Based at Royal Holloway, University of London, Joy is researching the extent of Indigenous contributions to the maps held in our Collections, in order to explore the historical significance of maps of Indigenous origin and their purpose as a source of geographic information. The majority of the maps in the Society’s Collections consist of printed maps, but there are also manuscript maps from a number of sources. As Joy explains, ‘My project expands on other studies of the British Empire, which show that colonisers depended, in many different ways, on Indigenous peoples. I started my PhD with a survey of the Society’s map collection, drawing up a list of different items I wanted to investigate further. I came across maps from a great variety of times and places, such as paper maps of trans-Saharan caravan routes drawn by slaves and Arab traders in the 1820s; engraved copies of Inuit maps included in a narrative of an Arctic exploration from 1835; and a lithograph of a Tibetan map, the original of which was used by the Tibetan military in a war with the British in 1888.’
One of the case studies for Joy’s project is focused on a collection of manuscript maps made by Burmese traders in the 1870s and she discovered that a number of the original maps (and not tracings of them) were held at the National Archives of India. Funded by grants from the Royal Historical Society and the Arts and Humanities Research Council, she travelled to Delhi for three weeks to see these maps for herself. ‘About half of the maps at the Society are original drawings in watercolour, containing various inscriptions in Burmese, but the other half are copied tracings, with English inscriptions. I wanted to see the maps held at the National Archives of India in order to find out how well the maps I had been working with were copied, and whether the English translations matched the Burmese originals.’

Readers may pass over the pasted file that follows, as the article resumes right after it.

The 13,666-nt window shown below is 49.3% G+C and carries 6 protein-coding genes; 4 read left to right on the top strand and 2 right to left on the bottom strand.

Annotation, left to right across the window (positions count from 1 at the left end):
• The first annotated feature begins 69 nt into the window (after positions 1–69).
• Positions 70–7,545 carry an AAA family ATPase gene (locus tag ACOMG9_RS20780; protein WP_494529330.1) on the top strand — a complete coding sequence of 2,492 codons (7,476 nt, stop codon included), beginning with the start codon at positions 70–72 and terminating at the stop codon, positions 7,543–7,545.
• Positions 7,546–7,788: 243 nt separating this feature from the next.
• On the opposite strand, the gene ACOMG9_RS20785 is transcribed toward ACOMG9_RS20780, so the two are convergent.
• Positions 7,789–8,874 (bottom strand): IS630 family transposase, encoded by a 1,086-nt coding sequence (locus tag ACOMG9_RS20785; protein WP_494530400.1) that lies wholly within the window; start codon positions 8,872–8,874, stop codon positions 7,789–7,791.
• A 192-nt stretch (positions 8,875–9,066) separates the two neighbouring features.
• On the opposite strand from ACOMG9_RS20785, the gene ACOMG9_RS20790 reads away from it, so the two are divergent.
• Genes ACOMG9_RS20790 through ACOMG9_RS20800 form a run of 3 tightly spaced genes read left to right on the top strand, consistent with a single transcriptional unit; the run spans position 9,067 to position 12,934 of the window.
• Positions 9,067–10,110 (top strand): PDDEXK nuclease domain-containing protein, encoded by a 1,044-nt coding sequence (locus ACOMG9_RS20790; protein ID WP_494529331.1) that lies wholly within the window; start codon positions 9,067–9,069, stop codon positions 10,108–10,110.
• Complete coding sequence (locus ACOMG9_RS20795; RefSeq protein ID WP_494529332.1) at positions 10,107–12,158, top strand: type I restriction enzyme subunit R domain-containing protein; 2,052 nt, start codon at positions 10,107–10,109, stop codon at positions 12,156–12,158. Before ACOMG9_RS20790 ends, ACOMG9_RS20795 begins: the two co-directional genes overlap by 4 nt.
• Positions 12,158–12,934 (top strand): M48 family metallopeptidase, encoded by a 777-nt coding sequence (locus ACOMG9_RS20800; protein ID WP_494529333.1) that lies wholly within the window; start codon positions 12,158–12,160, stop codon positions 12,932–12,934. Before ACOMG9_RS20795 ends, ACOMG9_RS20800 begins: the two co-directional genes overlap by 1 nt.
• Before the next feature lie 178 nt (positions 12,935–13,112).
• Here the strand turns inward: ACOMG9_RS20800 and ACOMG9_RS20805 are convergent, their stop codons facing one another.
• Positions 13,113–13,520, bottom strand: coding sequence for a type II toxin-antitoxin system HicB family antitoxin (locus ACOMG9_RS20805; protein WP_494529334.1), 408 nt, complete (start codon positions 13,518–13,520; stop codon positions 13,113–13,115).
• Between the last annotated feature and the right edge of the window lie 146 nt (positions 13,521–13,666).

Joy hoped that seeing the originals would help her find out more about the significance of these maps at the time they were made, and how the Indigenous knowledge they contained was used and understood by the Society and the Survey of India, where the tracings of the maps were made. She was not disappointed. ‘Although at first glance, the originals looked more or less identical to the tracings (except with Burmese rather than English writing), there was a certain quality to the original manuscripts that you don’t get in copies. For instance, it became clear that at least some of them were made by more than one person with different kinds of handwriting in different pens – details that aren’t discernible on the tracings. Moreover, the originals had clearly been used differently than the tracings, having been folded up and possibly carried around. These are important details that can help me get closer to the Burmese and British people involved in their production.’
Now back in the UK, Joy is confident that her trip to Delhi has further enhanced her understanding of the maps held at the Society, as well as developing her skills working with archival materials. ‘This trip will help me write a more nuanced history of the Burmese maps held at the Society and it has provided me with more experience working with archives and collections, further convincing me that it is crucial to collaborate and exchange knowledge with peers living and working in the places that I’m researching and writing about.’
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